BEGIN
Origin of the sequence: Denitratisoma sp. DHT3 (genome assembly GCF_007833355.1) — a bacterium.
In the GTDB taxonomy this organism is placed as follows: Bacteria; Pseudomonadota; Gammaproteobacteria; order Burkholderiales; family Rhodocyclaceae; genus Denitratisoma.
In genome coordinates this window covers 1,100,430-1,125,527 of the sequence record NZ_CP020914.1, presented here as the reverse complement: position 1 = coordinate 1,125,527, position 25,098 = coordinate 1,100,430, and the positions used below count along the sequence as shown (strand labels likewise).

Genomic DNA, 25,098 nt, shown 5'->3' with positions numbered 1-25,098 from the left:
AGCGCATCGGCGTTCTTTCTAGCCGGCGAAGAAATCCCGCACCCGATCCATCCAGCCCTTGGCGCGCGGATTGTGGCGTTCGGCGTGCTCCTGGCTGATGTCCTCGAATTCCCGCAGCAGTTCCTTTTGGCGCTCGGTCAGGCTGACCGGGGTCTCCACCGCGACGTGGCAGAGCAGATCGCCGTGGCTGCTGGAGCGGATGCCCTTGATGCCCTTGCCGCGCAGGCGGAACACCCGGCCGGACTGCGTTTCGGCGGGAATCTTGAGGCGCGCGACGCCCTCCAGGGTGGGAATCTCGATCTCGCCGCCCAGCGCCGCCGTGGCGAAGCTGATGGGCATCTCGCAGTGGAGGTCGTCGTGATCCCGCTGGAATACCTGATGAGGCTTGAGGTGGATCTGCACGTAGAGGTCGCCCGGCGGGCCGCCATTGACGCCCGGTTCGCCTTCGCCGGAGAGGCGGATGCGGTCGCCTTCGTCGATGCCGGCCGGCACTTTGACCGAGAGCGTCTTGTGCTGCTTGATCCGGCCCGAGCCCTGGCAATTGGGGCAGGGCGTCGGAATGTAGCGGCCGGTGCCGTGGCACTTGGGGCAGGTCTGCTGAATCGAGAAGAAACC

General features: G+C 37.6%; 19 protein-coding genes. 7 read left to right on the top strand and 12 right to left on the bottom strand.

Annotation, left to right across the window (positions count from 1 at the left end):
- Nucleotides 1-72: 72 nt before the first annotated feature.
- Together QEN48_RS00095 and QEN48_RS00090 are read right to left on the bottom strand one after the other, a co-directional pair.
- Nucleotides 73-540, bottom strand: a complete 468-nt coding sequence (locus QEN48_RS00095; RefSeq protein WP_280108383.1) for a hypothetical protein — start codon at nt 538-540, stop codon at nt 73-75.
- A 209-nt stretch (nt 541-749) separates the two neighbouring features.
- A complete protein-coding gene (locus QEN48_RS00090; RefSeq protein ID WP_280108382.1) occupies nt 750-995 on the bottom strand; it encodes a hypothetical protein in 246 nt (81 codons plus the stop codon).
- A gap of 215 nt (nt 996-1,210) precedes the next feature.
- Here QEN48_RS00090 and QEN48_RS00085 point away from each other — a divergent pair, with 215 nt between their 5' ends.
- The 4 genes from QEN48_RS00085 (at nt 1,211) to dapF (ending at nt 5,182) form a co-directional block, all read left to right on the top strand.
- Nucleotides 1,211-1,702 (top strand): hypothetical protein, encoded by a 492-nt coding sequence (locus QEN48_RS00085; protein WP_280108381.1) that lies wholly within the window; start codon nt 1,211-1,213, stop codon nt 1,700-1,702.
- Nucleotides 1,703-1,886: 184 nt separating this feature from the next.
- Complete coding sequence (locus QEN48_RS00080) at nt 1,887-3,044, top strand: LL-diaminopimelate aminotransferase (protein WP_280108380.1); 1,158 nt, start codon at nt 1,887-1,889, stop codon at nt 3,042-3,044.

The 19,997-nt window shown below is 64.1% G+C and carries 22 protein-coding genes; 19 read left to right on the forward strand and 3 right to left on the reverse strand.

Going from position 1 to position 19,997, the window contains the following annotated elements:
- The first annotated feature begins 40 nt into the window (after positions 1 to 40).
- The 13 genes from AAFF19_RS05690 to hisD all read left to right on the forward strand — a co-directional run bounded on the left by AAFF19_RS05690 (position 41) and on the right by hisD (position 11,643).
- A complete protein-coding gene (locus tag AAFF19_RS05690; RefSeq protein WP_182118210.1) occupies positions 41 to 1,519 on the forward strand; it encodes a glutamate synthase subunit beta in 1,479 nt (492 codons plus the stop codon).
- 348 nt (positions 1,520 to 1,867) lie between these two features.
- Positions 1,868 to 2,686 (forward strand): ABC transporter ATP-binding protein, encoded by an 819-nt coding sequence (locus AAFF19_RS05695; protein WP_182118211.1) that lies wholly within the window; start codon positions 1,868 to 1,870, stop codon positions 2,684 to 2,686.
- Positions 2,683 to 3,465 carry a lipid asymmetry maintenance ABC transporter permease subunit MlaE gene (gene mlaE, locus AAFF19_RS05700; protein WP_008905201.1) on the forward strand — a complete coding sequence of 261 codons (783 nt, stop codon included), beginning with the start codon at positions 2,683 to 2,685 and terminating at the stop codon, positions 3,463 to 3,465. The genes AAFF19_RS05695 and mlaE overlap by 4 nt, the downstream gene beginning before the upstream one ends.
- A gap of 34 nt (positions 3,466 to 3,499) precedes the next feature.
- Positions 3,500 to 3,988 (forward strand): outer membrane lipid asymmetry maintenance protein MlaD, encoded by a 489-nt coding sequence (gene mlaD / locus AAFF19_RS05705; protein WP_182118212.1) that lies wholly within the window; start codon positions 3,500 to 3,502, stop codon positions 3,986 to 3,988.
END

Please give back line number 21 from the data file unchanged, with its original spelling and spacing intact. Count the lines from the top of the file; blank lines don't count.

- The first annotated feature begins 40 nt into the window (after positions 1 to 40).